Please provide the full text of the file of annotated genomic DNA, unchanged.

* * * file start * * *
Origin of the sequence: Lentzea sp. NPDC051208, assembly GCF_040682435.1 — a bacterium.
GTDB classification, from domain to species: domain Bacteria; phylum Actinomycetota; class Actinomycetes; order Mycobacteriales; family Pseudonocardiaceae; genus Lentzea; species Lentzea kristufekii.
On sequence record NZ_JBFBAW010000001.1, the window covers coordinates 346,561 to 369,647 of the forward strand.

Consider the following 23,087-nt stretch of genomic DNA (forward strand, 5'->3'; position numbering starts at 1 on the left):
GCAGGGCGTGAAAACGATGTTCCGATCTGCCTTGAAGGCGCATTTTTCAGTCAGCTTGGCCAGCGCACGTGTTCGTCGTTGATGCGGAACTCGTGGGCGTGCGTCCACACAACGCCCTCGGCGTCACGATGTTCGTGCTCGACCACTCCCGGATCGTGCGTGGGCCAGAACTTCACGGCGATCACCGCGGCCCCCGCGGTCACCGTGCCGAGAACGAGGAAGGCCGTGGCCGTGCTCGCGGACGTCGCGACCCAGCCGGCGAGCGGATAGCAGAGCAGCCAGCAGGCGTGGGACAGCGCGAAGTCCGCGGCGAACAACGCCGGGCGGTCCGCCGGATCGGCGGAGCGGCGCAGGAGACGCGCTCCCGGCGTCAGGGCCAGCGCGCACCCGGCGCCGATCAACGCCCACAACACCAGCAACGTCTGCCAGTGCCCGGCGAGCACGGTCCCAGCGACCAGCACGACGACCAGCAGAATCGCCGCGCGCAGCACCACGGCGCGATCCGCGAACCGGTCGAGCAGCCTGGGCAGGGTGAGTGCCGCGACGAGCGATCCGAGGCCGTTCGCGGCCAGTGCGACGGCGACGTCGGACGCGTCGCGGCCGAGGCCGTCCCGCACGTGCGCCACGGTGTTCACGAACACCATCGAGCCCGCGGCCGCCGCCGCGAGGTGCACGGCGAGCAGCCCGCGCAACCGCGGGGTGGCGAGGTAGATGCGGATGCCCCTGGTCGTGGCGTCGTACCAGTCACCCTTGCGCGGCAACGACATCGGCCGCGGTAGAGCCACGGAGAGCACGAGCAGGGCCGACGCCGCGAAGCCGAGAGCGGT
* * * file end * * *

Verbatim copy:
Origin of the sequence: Lentzea sp. NPDC051208, assembly GCF_040682435.1 — a bacterium.
GTDB classification, from domain to species: domain Bacteria; phylum Actinomycetota; class Actinomycetes; order Mycobacteriales; family Pseudonocardiaceae; genus Lentzea; species Lentzea kristufekii.
On sequence record NZ_JBFBAW010000001.1, the window covers coordinates 346,561 to 369,647 of the forward strand.

Consider the following 23,087-nt stretch of genomic DNA (forward strand, 5'->3'; position numbering starts at 1 on the left):
GCAGGGCGTGAAAACGATGTTCCGATCTGCCTTGAAGGCGCATTTTTCAGTCAGCTTGGCCAGCGCACGTGTTCGTCGTTGATGCGGAACTCGTGGGCGTGCGTCCACACAACGCCCTCGGCGTCACGATGTTCGTGCTCGACCACTCCCGGATCGTGCGTGGGCCAGAACTTCACGGCGATCACCGCGGCCCCCGCGGTCACCGTGCCGAGAACGAGGAAGGCCGTGGCCGTGCTCGCGGACGTCGCGACCCAGCCGGCGAGCGGATAGCAGAGCAGCCAGCAGGCGTGGGACAGCGCGAAGTCCGCGGCGAACAACGCCGGGCGGTCCGCCGGATCGGCGGAGCGGCGCAGGAGACGCGCTCCCGGCGTCAGGGCCAGCGCGCACCCGGCGCCGATCAACGCCCACAACACCAGCAACGTCTGCCAGTGCCCGGCGAGCACGGTCCCAGCGACCAGCACGACGACCAGCAGAATCGCCGCGCGCAGCACCACGGCGCGATCCGCGAACCGGTCGAGCAGCCTGGGCAGGGTGAGTGCCGCGACGAGCGATCCGAGGCCGTTCGCGGCCAGTGCGACGGCGACGTCGGACGCGTCGCGGCCGAGGCCGTCCCGCACGTGCGCCACGGTGTTCACGAACACCATCGAGCCCGCGGCCGCCGCCGCGAGGTGCACGGCGAGCAGCCCGCGCAACCGCGGGGTGGCGAGGTAGATGCGGATGCCCCTGGTCGTGGCGTCGTACCAGTCACCCTTGCGCGGCAACGACATCGGCCGCGGTAGAGCCACGGAGAGCACGAGCAGGGCCGACGCCGCGAAGCCGAGAGCGGT